About Mary Poppins and the New Ethos in Banking

Rik
Rik Coeckelbergs Founder and CEO The Banking Scene

About Mary Poppins New Ethos in Banking featured

As part of my ongoing research for my book, I sat down with Michael Anseeuw, CEO & Chairman of the Executive Board, BNP Paribas Fortis, to hear what he thinks about "The New Ethos in Banking".

His last piece of advice to bankers might come as a surprise :).

How would you define ethos in banking? To give you some inspiration: some call it culture, others character. I define it as the colour someone gives to ethical principles.

I would define ethics around two dimensions that need to be in sync to work. One is the internal dimension, which translates into the values and culture of your company. One is the external dimension: how you interact with and position yourself towards your customers and society. These dimensions need to be aligned. A company where they are not in sync will never fly. Then you get in a situation where the values an organisation defines internally are perceived as being fake by the outside world. To maintain your integrity and earn people’s trust, it’s important to have them in sync.

In the financial world, we have a specific challenge: we need to balance our rational and economic reasoning with our role in society. What we do outside should match with how we act inside our organisations, and the other way around. And that’s not always easy. We cannot limit ourselves to a pure economic story. We must also write a societal story. This means that banks must look differently at doing business than other industries.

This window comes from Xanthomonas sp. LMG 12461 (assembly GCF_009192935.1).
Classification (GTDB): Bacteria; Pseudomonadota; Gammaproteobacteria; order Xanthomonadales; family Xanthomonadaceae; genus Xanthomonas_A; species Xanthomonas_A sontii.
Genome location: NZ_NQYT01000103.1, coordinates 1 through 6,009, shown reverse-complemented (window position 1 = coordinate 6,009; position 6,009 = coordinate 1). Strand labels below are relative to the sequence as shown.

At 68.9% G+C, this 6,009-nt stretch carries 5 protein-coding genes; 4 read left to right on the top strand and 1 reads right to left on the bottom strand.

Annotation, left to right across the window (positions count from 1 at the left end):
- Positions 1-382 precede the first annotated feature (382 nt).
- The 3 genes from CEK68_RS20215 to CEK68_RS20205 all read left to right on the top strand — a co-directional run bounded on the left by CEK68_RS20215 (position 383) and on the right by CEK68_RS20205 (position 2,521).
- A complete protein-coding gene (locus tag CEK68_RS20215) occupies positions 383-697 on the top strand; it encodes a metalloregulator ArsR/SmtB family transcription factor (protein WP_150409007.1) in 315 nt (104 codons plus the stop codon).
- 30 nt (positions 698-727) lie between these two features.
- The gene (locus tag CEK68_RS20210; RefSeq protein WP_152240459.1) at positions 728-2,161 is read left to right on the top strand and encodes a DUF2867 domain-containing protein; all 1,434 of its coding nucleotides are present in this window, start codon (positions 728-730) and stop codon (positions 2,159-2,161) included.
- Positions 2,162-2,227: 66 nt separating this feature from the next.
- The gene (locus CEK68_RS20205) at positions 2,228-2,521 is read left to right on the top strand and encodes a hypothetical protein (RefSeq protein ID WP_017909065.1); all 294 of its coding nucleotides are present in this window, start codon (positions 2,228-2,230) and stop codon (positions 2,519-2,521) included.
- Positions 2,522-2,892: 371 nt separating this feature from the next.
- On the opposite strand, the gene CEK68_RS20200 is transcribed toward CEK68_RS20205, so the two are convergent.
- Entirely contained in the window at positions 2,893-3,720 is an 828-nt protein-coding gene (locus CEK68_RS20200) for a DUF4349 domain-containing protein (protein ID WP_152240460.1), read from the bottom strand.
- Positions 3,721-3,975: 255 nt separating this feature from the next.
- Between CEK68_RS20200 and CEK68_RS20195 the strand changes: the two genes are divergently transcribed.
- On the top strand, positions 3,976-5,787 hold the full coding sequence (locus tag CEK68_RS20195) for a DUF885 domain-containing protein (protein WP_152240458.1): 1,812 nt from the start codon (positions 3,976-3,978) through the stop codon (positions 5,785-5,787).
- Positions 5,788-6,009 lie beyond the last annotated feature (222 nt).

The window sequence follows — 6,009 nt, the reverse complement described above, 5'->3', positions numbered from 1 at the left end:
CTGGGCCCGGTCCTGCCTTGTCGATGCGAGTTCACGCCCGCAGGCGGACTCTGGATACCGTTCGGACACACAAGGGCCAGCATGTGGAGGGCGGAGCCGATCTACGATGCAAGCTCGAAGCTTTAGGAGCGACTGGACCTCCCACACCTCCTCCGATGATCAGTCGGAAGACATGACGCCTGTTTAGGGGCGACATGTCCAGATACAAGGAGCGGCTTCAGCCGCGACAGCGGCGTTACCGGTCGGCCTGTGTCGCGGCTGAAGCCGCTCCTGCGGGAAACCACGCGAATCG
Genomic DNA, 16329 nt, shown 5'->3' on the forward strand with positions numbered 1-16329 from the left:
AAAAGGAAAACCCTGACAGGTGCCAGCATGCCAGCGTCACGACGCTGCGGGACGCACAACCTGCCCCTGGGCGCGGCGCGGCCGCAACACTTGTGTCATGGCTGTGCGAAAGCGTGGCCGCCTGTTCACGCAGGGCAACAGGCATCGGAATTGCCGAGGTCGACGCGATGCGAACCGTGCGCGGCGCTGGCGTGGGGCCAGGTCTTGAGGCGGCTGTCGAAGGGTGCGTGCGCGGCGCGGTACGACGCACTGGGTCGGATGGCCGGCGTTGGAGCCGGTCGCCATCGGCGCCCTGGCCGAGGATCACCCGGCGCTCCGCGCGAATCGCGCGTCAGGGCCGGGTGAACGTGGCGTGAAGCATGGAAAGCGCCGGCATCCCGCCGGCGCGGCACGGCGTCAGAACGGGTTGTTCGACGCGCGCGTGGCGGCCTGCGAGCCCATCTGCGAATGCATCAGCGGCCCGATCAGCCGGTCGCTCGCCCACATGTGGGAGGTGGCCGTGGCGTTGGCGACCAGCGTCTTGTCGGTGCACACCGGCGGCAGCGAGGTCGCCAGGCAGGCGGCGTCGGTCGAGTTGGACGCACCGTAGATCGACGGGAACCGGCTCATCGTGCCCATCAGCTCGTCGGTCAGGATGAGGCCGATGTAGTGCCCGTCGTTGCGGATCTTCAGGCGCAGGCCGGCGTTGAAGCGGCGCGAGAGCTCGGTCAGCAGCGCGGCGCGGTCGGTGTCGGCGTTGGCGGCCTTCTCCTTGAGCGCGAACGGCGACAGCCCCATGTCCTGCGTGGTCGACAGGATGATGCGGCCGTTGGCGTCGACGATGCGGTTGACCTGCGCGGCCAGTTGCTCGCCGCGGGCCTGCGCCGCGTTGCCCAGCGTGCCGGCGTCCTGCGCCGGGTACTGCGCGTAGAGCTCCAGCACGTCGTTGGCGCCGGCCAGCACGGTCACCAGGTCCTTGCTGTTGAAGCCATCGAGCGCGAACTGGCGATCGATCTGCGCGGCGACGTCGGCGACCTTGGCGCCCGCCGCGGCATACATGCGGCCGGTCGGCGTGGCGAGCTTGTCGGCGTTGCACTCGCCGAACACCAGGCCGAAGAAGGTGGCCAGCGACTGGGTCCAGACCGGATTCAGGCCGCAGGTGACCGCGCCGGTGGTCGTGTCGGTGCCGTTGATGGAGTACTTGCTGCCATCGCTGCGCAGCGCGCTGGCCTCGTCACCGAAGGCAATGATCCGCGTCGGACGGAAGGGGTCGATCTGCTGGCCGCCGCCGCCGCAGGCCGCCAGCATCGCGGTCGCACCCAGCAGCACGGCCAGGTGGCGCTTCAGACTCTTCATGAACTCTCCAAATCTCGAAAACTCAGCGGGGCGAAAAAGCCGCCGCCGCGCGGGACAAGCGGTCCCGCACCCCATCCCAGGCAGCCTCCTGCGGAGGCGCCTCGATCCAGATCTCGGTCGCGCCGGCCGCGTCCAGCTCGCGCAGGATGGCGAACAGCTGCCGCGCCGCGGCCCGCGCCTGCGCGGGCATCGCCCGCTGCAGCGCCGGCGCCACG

Take the example of sustainability, which is high on every bank’s strategic agenda. Every bank is working hard on the sustainable transition. This is really about ethics because it means doing good for society. We're working really hard, but I feel like we're not quite getting the message across well enough.

How do you explain that?

I believe we share the same goals with many people in society who really care about sustainability, but it's often not made clear enough why we choose a particular approach to achieve these goals. Take, for example, the question of whether we should finance international oil companies or not.

Those companies are currently in a massive transformation towards net zero. Of course, they keep making massive profits with oil today. If you decide to stop financing them without even considering financing their transition, the societal impact can be devastating for thousands of people and, in some cases, for entire economies, and you have no guarantees that they will proceed with the transition. Instead of abruptly stopping to work with them, we choose to guide them through that transition.

Rationally speaking, and considering all the stakes involved, this approach makes perfect sense. We choose to assist these companies in the transition, acknowledging that complex situations require nuanced responses. Some in society, on the other hand, expect us to stop financing these companies. It shows that even if you agree on the same goals and principles, you might still choose different ways to reach them, especially when you're taking other factors into account as well.